Simply preparing for your classes and delivering material is never sufficient. You have an obligation to yourself, your students and your institution to stay in touch with the industry you represent by building your personal, professional brand.
By Paul Sorgule, MS, AAC
As a culinary-arts faculty member, program director or dean, you are a lifelong portal for every student you come in contact with. The value of their education extends beyond the quality of the material that you offer or even the important degree that they might eventually receive. The real value of their education lies in the ongoing significance of their connections to you and to the reputation of your institution
Students’ value expectations today are, as they should be, far greater than in the past. The stakes are more significant as a result of the escalating cost of a degree and the tangible outcomes that will be apparent throughout their careers. Students should expect that you and your institution will remain a resource for them and that the perceptions that peers and employers have of your institution remain positive as they move through various stages of their careers.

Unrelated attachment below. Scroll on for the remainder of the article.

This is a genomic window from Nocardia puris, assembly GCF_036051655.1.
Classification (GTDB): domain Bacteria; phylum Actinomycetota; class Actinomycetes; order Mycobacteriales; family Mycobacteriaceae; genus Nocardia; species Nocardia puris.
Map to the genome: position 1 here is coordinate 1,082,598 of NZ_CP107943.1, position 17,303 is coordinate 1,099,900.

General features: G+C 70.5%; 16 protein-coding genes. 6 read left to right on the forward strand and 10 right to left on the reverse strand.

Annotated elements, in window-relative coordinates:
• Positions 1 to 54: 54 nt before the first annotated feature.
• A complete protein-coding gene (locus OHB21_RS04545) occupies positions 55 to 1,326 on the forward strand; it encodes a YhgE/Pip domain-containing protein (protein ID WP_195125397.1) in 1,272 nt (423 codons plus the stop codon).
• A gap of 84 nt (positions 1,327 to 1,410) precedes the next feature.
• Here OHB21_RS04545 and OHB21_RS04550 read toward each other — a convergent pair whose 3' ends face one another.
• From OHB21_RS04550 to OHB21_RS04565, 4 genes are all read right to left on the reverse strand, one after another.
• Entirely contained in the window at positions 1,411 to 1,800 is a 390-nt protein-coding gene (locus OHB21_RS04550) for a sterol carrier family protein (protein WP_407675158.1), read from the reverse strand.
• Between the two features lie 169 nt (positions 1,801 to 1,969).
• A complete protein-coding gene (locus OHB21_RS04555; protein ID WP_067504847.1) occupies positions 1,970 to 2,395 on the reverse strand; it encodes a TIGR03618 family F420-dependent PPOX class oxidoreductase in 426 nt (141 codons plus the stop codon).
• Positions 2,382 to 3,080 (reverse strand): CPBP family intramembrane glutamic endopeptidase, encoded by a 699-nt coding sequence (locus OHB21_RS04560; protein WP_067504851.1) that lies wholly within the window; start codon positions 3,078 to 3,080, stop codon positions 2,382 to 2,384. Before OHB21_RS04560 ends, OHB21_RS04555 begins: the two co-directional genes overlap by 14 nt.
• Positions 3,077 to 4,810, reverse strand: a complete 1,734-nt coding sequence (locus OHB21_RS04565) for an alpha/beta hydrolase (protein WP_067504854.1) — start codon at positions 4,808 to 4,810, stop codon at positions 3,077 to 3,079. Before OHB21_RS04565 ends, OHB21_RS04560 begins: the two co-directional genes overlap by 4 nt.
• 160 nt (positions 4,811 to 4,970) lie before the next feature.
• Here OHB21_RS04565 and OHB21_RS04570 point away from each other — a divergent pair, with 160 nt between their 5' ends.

To this end, it is imperative that you invest in building your brand. By this I am referring to how you continue to enhance your knowledge and skills, the industry connections that you make, and your visible prominence in the fields of culinary arts and education.
Throughout your time in culinary education and even beyond, investment in your brand development is also an investment in every student’s brand development. I like to refer to this as your “network of influence.” LinkedIn is really an attempt to help individuals build on the concept of “network of influence” by encouraging professionals to catalogue those persons who have or could have an impact on their careers—directly or indirectly. Every time you invest in building professional relationships with others, you open a potential door for yourself and those with whom you have a “portal relationship.”